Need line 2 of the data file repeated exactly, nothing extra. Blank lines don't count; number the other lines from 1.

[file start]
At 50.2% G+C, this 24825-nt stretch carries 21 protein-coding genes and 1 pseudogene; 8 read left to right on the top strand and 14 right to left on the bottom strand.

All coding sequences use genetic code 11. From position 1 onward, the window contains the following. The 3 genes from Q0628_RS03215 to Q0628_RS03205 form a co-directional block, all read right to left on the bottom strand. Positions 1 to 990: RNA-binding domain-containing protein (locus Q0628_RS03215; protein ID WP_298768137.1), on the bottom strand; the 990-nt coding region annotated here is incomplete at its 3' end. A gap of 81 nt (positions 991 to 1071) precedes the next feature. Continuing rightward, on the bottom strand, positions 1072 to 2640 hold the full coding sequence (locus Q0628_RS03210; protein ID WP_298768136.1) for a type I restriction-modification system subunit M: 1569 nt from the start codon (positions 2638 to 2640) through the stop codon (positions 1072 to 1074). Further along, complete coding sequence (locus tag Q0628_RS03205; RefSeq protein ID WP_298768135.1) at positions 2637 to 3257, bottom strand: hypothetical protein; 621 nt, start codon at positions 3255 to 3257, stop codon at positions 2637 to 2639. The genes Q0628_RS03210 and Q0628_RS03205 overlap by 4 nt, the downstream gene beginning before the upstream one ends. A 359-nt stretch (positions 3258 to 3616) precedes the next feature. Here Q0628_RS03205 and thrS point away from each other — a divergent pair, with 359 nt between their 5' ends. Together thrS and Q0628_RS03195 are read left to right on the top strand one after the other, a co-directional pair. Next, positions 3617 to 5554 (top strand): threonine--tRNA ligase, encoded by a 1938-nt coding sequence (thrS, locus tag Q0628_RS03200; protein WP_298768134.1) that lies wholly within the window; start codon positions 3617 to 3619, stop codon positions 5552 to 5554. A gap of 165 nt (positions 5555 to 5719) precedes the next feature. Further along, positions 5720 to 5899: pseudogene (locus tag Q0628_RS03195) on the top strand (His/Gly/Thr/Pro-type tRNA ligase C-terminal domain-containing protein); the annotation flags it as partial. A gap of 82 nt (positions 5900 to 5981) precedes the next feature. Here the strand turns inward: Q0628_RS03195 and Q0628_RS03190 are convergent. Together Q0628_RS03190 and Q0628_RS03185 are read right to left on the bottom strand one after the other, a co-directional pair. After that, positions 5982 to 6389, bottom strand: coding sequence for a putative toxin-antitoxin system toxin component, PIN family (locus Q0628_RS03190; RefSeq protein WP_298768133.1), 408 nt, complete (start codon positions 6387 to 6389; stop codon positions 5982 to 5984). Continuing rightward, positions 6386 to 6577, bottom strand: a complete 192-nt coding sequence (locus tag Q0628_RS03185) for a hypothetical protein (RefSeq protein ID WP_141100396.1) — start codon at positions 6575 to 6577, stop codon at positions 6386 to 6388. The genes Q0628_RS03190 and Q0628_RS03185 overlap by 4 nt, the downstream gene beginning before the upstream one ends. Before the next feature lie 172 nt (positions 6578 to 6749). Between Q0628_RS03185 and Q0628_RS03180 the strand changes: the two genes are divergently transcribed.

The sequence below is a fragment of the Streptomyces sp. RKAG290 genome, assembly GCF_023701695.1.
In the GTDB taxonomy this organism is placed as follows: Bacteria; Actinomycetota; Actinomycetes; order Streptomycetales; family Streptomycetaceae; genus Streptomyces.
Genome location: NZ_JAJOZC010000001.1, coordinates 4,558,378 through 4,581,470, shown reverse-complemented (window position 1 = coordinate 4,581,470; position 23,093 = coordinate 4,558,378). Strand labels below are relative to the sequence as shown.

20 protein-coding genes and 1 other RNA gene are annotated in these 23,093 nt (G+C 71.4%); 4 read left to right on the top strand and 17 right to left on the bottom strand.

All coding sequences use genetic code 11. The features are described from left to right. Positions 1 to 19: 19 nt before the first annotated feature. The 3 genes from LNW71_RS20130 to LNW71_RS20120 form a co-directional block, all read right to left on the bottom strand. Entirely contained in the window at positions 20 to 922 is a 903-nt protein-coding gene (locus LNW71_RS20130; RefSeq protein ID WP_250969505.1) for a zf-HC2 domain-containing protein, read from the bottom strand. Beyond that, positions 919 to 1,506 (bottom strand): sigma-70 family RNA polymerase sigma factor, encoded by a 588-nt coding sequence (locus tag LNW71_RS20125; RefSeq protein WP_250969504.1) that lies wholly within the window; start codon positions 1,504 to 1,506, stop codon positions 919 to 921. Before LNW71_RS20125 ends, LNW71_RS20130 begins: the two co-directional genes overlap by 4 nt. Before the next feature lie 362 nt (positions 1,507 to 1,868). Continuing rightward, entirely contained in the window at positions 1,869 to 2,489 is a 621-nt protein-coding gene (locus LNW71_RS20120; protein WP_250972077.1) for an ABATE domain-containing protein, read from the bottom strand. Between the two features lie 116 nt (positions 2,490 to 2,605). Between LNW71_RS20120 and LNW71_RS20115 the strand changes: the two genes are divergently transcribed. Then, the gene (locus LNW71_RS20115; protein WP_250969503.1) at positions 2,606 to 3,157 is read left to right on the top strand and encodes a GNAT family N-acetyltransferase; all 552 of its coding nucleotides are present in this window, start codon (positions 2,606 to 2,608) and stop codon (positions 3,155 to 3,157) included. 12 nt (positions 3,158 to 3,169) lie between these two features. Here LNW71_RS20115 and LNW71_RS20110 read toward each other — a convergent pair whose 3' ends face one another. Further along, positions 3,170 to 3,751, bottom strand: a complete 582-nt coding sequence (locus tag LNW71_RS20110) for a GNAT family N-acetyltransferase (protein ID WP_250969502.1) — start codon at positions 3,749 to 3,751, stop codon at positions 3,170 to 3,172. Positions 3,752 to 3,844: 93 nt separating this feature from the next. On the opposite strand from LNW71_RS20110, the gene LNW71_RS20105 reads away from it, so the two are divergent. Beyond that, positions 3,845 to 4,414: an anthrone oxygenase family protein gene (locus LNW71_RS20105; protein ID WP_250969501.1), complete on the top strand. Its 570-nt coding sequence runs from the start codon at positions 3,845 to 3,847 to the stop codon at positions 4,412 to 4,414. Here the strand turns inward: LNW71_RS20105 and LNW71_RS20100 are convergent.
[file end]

All coding sequences use genetic code 11. From position 1 onward, the window contains the following. The 3 genes from Q0628_RS03215 to Q0628_RS03205 form a co-directional block, all read right to left on the bottom strand. Positions 1 to 990: RNA-binding domain-containing protein (locus Q0628_RS03215; protein ID WP_298768137.1), on the bottom strand; the 990-nt coding region annotated here is incomplete at its 3' end. A gap of 81 nt (positions 991 to 1071) precedes the next feature. Continuing rightward, on the bottom strand, positions 1072 to 2640 hold the full coding sequence (locus Q0628_RS03210; protein ID WP_298768136.1) for a type I restriction-modification system subunit M: 1569 nt from the start codon (positions 2638 to 2640) through the stop codon (positions 1072 to 1074). Further along, complete coding sequence (locus tag Q0628_RS03205; RefSeq protein ID WP_298768135.1) at positions 2637 to 3257, bottom strand: hypothetical protein; 621 nt, start codon at positions 3255 to 3257, stop codon at positions 2637 to 2639. The genes Q0628_RS03210 and Q0628_RS03205 overlap by 4 nt, the downstream gene beginning before the upstream one ends. A 359-nt stretch (positions 3258 to 3616) precedes the next feature. Here Q0628_RS03205 and thrS point away from each other — a divergent pair, with 359 nt between their 5' ends. Together thrS and Q0628_RS03195 are read left to right on the top strand one after the other, a co-directional pair. Next, positions 3617 to 5554 (top strand): threonine--tRNA ligase, encoded by a 1938-nt coding sequence (thrS, locus tag Q0628_RS03200; protein WP_298768134.1) that lies wholly within the window; start codon positions 3617 to 3619, stop codon positions 5552 to 5554. A gap of 165 nt (positions 5555 to 5719) precedes the next feature. Further along, positions 5720 to 5899: pseudogene (locus tag Q0628_RS03195) on the top strand (His/Gly/Thr/Pro-type tRNA ligase C-terminal domain-containing protein); the annotation flags it as partial. A gap of 82 nt (positions 5900 to 5981) precedes the next feature. Here the strand turns inward: Q0628_RS03195 and Q0628_RS03190 are convergent. Together Q0628_RS03190 and Q0628_RS03185 are read right to left on the bottom strand one after the other, a co-directional pair. After that, positions 5982 to 6389, bottom strand: coding sequence for a putative toxin-antitoxin system toxin component, PIN family (locus Q0628_RS03190; RefSeq protein WP_298768133.1), 408 nt, complete (start codon positions 6387 to 6389; stop codon positions 5982 to 5984). Continuing rightward, positions 6386 to 6577, bottom strand: a complete 192-nt coding sequence (locus tag Q0628_RS03185) for a hypothetical protein (RefSeq protein ID WP_141100396.1) — start codon at positions 6575 to 6577, stop codon at positions 6386 to 6388. The genes Q0628_RS03190 and Q0628_RS03185 overlap by 4 nt, the downstream gene beginning before the upstream one ends. Before the next feature lie 172 nt (positions 6578 to 6749). Between Q0628_RS03185 and Q0628_RS03180 the strand changes: the two genes are divergently transcribed.